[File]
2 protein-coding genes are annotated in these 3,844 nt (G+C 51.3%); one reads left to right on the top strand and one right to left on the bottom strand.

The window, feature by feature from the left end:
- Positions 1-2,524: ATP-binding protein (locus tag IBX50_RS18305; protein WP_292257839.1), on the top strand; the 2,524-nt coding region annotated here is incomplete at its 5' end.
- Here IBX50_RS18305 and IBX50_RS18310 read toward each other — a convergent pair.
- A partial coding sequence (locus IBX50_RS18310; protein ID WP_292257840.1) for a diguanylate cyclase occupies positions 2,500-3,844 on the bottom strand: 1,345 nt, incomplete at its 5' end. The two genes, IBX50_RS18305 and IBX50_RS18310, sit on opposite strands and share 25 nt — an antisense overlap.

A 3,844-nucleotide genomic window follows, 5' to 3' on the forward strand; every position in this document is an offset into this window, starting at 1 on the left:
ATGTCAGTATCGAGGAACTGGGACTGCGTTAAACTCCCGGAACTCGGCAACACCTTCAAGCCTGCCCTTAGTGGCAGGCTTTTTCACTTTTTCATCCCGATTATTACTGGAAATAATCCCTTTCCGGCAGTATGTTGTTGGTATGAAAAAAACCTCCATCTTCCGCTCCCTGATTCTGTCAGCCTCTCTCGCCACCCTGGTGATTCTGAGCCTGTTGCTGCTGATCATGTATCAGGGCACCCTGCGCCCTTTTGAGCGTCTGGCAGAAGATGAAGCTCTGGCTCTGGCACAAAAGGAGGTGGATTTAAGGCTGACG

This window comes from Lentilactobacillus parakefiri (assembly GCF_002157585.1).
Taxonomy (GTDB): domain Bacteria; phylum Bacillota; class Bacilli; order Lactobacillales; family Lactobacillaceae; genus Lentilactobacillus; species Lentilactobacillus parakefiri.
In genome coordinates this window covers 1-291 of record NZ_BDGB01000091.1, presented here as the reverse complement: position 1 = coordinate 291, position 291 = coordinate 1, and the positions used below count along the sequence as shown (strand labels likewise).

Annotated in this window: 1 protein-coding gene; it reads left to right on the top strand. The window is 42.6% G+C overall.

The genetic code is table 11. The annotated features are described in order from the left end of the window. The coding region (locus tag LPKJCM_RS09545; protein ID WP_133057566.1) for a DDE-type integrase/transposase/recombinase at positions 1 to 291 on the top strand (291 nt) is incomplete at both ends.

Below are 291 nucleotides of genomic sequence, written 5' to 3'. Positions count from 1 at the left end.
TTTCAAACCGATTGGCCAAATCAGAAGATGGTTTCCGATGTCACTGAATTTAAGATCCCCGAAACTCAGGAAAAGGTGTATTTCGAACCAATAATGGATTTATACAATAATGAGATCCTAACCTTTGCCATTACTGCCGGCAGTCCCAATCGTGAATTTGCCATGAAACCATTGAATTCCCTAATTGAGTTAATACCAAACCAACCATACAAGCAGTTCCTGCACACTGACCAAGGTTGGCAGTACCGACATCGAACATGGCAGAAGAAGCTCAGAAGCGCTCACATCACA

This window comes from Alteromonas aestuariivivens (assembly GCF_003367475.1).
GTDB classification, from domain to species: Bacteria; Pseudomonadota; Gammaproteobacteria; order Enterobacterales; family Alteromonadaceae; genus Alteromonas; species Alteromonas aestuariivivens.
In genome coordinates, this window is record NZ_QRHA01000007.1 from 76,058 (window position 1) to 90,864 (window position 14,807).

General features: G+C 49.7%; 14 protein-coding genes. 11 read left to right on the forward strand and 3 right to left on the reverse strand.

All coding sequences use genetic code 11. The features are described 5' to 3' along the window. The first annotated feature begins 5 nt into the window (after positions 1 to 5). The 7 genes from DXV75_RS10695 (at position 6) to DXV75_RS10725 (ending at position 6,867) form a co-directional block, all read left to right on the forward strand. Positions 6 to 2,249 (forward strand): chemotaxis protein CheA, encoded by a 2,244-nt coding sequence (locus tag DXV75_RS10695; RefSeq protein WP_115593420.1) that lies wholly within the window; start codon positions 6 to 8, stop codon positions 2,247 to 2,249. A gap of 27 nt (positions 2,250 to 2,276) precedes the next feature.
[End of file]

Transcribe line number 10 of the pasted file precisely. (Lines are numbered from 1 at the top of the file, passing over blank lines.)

In genome coordinates this window covers 1-291 of record NZ_BDGB01000091.1, presented here as the reverse complement: position 1 = coordinate 291, position 291 = coordinate 1, and the positions used below count along the sequence as shown (strand labels likewise).